Pray With Us

Dear Friends,

Well, here we are:  Holy Saturday.  For those who know us well, you will be aware that Holy Saturday, often a forgotten day, for us as Canonesses of the Holy Sepulchre, is a very special day.  Yes, it is a day of waiting, a day of disappointment, a day where failure seems to have won the day – the sepulchre is seen as the place of death yet we know that it is in fact the place of new life – of resurrection.  But when, in our lives, we are waiting, disappointed, feeling a failure, it is difficult to believe that the outcome may point us in the direction of life.  Our reflections today hold in balance the grief and the joy.  I like ‘Resurrecting’ which speaks of that time between snowdrop & daffodil although this year the daffodils have been with us for many weeks:


This time,

between snowdrop

and daffodil,

encourages me

to wait.


Often our ‘waiting’ seems very long. Unusually for a Saturday we are having a ‘zoomed’ Evening Prayer at 5.30 today – the link is

Do join us if you can.

The blessing is ‘My Peace’ from one of Keith Duke’s CDs, ‘Sacred Dance’

Sending love to you all & prayer over this special weekend: may it be a time of great blessing for you & all those you hold close.




Pete Anderson


The sun

warms my back

while the black

earth in my hand

carries the memory

of winter’s

iron grip.

Frost fingers


first bold beginnings



the budding of trees





of death and resurrection.

This is a good time for me,

between snowdrop and daffodil;

I would wish


to spend



on the threshold of things –



even here,

I grope for meaning

(instead of simply being);





suggest to me

a process

rather than

a condition,

an ebb

and flow,

a signpost

rather than

a destination.

For now

it is sufficient

to have caught

a glimpse

of that possibility.

This time,

between snowdrop

and daffodil,

encourages me

to wait.





“I have come as light into the world, so that everyone who believes in me should not remain in the darkness” (John 12:46).


Fear of the unknown or of the consequences of the darkness can play a major role in our imagination.  Fear torments us with questions and shows us imaginary monsters of the future.  Doubts and haunting questions rise up in us and threaten to choke our hope: ”Will this ever end?  Am I doing the right thing?  Will I find my way out of this maze?  Will I ever trust another person?  Can I open myself to love again?  Will I be able to adapt to my changed body?”  When I allow fear to take over my imagination, I often believe that the darkness will overpower me and that I will not find my balance.  I fear that I will be beaten down forever, that I will always feel lonely, desolate, empty, and energyless, and that I will never regain my taste for joy and beauty.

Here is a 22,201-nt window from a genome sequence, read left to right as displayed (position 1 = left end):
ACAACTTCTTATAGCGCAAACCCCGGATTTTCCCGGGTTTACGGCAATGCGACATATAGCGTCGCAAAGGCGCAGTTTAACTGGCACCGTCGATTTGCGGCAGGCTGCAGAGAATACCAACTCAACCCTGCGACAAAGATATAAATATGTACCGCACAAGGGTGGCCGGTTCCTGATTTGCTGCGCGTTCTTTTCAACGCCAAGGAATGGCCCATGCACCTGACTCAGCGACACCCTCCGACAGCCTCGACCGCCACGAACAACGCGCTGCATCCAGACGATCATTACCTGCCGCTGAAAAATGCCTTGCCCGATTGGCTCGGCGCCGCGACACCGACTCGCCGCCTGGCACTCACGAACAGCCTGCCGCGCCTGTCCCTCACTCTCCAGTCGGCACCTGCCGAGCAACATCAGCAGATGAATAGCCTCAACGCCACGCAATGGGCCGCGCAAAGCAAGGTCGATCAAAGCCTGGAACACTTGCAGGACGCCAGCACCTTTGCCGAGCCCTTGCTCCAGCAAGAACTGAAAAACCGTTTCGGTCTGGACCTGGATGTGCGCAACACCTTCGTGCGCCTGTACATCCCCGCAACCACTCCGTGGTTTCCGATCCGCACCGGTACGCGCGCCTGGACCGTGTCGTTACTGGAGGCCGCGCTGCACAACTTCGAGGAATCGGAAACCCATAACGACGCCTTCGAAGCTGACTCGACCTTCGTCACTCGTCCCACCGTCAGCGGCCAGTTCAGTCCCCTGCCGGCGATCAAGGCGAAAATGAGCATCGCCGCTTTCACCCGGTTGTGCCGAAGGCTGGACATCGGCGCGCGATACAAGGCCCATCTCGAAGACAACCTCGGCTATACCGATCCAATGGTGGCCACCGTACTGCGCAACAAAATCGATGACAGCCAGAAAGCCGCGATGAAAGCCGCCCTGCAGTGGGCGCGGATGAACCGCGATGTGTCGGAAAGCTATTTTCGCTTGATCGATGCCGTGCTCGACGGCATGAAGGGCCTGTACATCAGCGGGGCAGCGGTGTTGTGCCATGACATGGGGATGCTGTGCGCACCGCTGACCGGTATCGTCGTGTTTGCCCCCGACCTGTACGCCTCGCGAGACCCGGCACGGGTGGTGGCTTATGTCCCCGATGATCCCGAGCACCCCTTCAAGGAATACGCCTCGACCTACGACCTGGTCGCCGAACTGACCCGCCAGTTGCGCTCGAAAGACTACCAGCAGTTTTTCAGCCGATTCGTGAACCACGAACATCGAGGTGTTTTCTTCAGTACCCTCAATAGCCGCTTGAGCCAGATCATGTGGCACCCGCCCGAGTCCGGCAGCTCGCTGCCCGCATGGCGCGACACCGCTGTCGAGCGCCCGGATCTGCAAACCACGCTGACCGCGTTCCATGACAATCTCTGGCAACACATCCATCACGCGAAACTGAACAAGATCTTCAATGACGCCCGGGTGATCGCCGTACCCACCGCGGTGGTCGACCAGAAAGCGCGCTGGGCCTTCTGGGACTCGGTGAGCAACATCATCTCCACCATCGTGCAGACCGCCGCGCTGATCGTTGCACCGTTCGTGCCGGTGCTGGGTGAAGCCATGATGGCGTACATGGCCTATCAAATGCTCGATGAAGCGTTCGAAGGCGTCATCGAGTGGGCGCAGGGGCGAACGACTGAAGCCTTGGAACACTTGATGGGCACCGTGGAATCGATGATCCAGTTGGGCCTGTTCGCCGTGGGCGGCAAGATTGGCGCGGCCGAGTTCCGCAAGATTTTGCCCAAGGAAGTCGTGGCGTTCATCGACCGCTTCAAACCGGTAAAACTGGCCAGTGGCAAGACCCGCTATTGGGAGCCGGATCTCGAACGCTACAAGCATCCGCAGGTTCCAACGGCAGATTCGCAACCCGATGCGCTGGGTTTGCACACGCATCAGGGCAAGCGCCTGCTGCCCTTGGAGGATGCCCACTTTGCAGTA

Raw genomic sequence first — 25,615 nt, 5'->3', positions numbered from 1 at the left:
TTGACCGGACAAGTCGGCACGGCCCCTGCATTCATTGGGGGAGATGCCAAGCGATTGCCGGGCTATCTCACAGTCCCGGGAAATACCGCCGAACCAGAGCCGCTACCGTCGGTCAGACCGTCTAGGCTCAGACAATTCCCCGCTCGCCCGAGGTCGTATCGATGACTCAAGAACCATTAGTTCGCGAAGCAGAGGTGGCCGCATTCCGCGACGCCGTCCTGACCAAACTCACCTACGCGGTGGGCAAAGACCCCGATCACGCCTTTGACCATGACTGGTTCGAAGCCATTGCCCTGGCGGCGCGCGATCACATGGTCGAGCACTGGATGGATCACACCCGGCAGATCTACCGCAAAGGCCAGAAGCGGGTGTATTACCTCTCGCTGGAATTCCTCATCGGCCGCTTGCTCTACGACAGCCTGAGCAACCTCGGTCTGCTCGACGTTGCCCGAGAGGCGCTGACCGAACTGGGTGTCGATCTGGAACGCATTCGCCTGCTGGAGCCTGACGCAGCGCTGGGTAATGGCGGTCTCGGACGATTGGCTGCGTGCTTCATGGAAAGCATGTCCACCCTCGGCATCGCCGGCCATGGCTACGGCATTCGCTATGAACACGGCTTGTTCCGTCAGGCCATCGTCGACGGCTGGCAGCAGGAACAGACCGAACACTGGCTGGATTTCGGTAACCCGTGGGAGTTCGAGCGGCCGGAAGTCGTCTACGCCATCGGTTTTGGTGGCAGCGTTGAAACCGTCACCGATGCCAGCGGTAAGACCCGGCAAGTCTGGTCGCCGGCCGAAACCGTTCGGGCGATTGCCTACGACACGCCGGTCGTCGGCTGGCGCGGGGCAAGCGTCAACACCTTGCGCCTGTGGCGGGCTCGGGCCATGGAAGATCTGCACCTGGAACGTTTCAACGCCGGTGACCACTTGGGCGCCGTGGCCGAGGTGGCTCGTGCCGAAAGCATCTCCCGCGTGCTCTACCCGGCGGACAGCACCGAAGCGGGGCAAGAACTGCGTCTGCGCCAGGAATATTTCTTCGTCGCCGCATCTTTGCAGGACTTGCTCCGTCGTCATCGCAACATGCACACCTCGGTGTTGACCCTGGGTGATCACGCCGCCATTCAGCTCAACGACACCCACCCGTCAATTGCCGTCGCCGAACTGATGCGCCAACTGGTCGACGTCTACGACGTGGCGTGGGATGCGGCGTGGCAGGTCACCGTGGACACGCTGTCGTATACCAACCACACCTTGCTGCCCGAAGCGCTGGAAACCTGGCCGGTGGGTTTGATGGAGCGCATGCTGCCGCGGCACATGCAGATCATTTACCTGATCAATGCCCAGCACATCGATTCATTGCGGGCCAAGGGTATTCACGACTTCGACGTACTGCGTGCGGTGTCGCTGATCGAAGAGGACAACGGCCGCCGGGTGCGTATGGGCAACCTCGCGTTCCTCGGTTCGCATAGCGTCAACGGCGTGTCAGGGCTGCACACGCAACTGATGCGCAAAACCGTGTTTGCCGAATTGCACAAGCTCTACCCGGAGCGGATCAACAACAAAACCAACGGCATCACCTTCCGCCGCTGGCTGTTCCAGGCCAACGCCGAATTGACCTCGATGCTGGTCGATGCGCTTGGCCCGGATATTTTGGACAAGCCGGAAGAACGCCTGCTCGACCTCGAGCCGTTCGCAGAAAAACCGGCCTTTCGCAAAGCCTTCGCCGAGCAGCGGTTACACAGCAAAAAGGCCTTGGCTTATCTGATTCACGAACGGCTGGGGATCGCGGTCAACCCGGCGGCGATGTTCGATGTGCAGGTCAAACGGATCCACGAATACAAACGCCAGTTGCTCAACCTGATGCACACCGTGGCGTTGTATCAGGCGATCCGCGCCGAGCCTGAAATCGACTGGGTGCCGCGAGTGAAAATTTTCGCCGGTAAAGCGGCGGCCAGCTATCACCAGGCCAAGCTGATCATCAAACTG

The stirrings in the tomb of our darkness are the whispers of our soul, urging us to move toward a place where we have not been before.  We may be pushed to make changes in our lives that we would never have considered otherwise.  We may be forced to look at hidden wounds and inner issues that we had always been able to shove aside.  We may be led to appreciate life and our gifts at a much deeper level.  Most always, the womb of darkness is a catalyst for creativity and for a deeper relationship with God.  Always it is a time for trust in the transformative process and for faith that something worthwhile is to be gained by our waiting in the dark.



Holy Saturday

We tend to think of Holy Saturday as a day ‘in between’ Good Friday and Easter Sunday, without any particular significance of its own. But this could not be further from the truth. It is a day that resists all of our attempts to understand it, but nonetheless we must ‘live in the realities of Holy Saturday’.

It is only human to want to avoid the vast silence of this day, its stillness which stretches out without any promise of relief. It is only human to want to shake off the finality, the shock and numbness of death, to release ourselves from the lingering memory of what we have witnessed.

It is only human to want to flee from its emptiness, the stark, hard, unyielding bareness of absence.

If we enter into the silence of Holy Saturday, its bareness gives us no distractions. There is nowhere to go but inwards; into the very empty places of our own soul and imagination. Holy Saturday takes us beyond grief and mourning into the deepest purification of our faith.

Like the bare altar and the empty tabernacle, this Saturday strips us of all comfort. It even strips away faith itself, 

leaving us so utterly naked and impotent                                           

that we can only wait.

This is where we live, this human space,                                              

waiting before the cave in the tarnished garden                               

where it all began and ended;                                                                               

to begin anew, we hope, for ever.



Holy Saturday 

Aruna Gnanadason

Nailed to a cross because you would not
compromise on your convictions.
Nailed to a cross because you would not
bow down before insolent might.
My Saviour, you were laughed at,
derided, bullied, spat upon,
but with unbroken spirit,
Liberator God, you died.
Many young lives are sacrificed 
because they will not bend;
many young people are in prison
for following your lead.
Daily, you are crucified,
my Savior, you are sacrificed
in prison cells and torture rooms
of cruel and ruthless powers.
The promise of resurrection,
the power of hope it holds,
and the vision of a just new order,
you proclaimed that first Easter morning.
Therefore, dear Saviour, we can affirm
that although bodies are mutilated and broken,
the spirit refuses submission.
Your voice will never be silenced,
Great Liberating God.